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Measuring Body Fat with NIR (Near Infrared Interactance)

Measuring Body Fat with NIR (Near Infrared Interactance)

NIR (Near Infrared Interactance)

Most people now understand that to have a healthier body means to have a leaner body. These people are ready for Body Composition Analysis (BCA.) These pages will attempt to acquaint you with the most popular methods of BCA used in gyms, homes, and professional practices.

NIR (Near Infrared Interactance) - A fiber optic probe is connected to a digital analyzer that indirectly measures the tissue composition (fat and water) at various sites on the body. This method is based on studies that show optical densities are linearly related to subcutaneous and total body fat. The biceps is the most often used single site for estimating body fat using the NIR method. The NIR light penetrates the tissues and is reflected off the bone back to the detector. The NIR data is entered into a prediction equation with the person's height, weight, frame size, and level of activity to estimate the percent body fat.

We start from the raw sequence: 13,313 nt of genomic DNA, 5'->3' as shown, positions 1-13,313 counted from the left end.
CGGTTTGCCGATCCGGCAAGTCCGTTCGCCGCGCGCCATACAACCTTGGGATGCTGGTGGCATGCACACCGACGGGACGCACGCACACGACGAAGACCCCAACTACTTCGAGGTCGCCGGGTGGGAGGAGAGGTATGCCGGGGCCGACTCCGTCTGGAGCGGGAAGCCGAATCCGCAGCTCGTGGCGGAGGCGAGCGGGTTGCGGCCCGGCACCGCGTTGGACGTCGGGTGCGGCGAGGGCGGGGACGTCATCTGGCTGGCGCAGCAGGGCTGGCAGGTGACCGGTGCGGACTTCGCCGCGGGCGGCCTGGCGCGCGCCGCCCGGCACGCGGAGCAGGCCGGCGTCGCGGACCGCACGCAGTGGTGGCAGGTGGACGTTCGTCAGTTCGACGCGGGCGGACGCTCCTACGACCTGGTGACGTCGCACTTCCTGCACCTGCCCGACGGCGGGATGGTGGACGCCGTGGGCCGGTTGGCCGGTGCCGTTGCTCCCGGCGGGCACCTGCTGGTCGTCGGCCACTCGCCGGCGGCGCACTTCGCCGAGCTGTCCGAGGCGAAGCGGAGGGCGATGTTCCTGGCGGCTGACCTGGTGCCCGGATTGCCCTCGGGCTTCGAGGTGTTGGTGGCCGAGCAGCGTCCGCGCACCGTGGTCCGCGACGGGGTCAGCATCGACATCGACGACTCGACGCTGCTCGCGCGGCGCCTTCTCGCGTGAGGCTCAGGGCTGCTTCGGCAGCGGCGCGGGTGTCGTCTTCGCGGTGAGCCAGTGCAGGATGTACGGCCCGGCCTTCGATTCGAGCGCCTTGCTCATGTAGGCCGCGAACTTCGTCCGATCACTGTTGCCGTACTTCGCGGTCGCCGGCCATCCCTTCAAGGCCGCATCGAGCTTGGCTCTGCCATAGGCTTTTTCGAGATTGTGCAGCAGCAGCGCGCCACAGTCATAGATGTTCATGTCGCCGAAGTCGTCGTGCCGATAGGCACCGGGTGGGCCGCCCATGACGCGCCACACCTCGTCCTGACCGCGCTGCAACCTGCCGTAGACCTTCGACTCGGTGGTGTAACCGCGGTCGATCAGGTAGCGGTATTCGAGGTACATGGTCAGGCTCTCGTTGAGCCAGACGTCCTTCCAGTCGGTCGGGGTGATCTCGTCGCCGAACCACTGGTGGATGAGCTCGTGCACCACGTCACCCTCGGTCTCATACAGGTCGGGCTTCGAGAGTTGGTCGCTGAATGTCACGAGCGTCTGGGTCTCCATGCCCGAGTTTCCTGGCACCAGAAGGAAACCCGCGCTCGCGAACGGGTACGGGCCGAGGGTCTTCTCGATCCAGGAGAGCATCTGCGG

This method has become popular outside of the laboratory because it is simple, fast, noninvasive, and the equipment is relatively inexpensive. However, the amount of pressure applied to the fiber optic probe during measurement may affect the values of optical densities, and skin color and hydration level may be potential sources of error. To date, studies conducted with this method have produced mixed results; a high degree of error has occurred with very lean and very obese people; and the validity of a single-site measurement at the biceps is questionable. Numerous sources report that more research is needed to substantiate the validity, accuracy and applicability of this method.

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